Statutory Interpretation Rules Explained

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  • Created on: 24-12-12 18:32

Mischief Rule

The MISCHIEF RULE was developed in 1584 in Heydon's caseIn order for the judge to use the Mischief Rule the courts must look at 4 conditions:

  • What was the Common Law before the act was made?
  • What was the mischief the Act was trying to deal with?
  • What was the remedy Parliament introduced for this?
  • What is the true reason of the remedy?

This means the court look at what the problem was before the Act was passed, and try and interpret the Act to support the “remedy” that Parliament has suggested to deal with that problem. An example of a case where the Mischief Rule was used is the case of: Smith v Hughes , it was an offence to “solicit in a street for the purposes of prostitution". The defendants were getting the attention of passers by windows and the balconies of a house so technically there were not in the street.However the courts decided that they were guilty of the offence as the courts interpreted the act as designed to deal with the “mischief” of prostitution.

Another example of a case which uses the Mischiwf Rule is: Eastbourne Borough Council v Sterling,   A Taxi driver was charged for ‘plying for hire in any street’ without a license to do so. He was parked on a taxi rank on the station forecourt.  Although he was on private property he was found guilty as he was likely to get customers from the street. 

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Advantages and Disadvantages of the Mischief Rule

One advantage of this rule is that it is more  flexible and it allows judges to look beyond the original meaning of the words. This means that words can be seen in context and they can avoid problems caused by drafting errors. However, it does mean that in effect judges have more power to make law and this is unconstitutional and undemocratic.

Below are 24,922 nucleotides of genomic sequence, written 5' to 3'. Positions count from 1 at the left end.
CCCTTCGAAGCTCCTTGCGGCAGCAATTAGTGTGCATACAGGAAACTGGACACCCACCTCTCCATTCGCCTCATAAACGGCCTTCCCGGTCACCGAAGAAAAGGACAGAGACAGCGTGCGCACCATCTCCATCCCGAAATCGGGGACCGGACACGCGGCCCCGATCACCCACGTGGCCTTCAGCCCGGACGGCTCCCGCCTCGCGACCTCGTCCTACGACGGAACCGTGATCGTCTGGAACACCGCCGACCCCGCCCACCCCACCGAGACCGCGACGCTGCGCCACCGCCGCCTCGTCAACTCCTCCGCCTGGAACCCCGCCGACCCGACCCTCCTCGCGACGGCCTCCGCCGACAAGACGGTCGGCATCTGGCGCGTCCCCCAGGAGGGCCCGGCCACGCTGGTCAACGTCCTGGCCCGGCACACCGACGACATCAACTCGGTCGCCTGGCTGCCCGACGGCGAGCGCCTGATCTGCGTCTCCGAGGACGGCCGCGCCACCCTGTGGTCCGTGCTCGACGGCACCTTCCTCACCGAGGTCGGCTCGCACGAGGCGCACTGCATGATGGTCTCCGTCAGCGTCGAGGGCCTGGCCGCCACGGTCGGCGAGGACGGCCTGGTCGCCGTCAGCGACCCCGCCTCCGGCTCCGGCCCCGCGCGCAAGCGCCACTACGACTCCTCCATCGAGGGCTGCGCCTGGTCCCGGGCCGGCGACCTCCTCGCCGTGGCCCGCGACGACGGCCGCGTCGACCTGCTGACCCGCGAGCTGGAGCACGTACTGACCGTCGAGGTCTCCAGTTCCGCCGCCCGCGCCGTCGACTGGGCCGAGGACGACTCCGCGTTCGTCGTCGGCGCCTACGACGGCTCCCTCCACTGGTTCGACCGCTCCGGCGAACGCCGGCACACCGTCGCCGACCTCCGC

The flexibility also means that judges can interpret an Act in the light of changes in society and technology. This means that new social problems can be dealt with, without needing a new Act of Parliament. However, it is not always easy to discover what the “mischief” was, particularly with modern Acts with a short preamble or just a short one.

Another disadvantage is the need to use aids to interpretation, especially Hansard. This can mean it is a difficult rule for judges to use and can mean that cases take longer and cost more. In addition, there are limits on the use of Hansard and it can only be used in certain circumstances.

Judges in the UK have traditionally been reluctant to use the mischief rule, so many are unfamiliar with it. They have preferred to use the more simple literal rule or golden rule. However, many judges are becoming more comfortable with this way of interpreting an Act as they have to use the similar purposive approach to interpret European Union law. 

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Literal Rule

Under this rule the courts will give words their plain, ordinary or literal meaning even if the result is not sensible or absurd. This has been the traditional method of Statutory Interpretation in English Courts. It is inflexible and can mean that the decision in the case is unjust.

It is used because it respects the principle of parliamentary sovereignty , where judges must apply the Act of Parliament as passed by parliament.

Whitley v Chappell (1868)- (Impersonating – by voting for a dead person),  Defendant charged under section stating it was ‘illegal to impersonate anyone entitled to vote’. D impersonated someone who was on the voters’ list but had died. Court held that the defendant was not guilty as technically someone dead was no longer entitled to vote. This was an absurd outcome as this behaviour is what the Act tried to stop.

LNER v Berriman (1946),  o   Railway worker killed whilst doing maintenance work on a railway line. Widow tried to claim compensation as no look out man had been provided as stated under the Fatal Accidents Act.The Act stated a look out is needed for ‘relaying or repairing’ and oiling the line, as the worker had been doing, was not under either of these so the claim was unsuccessful. This was an unjust outcome.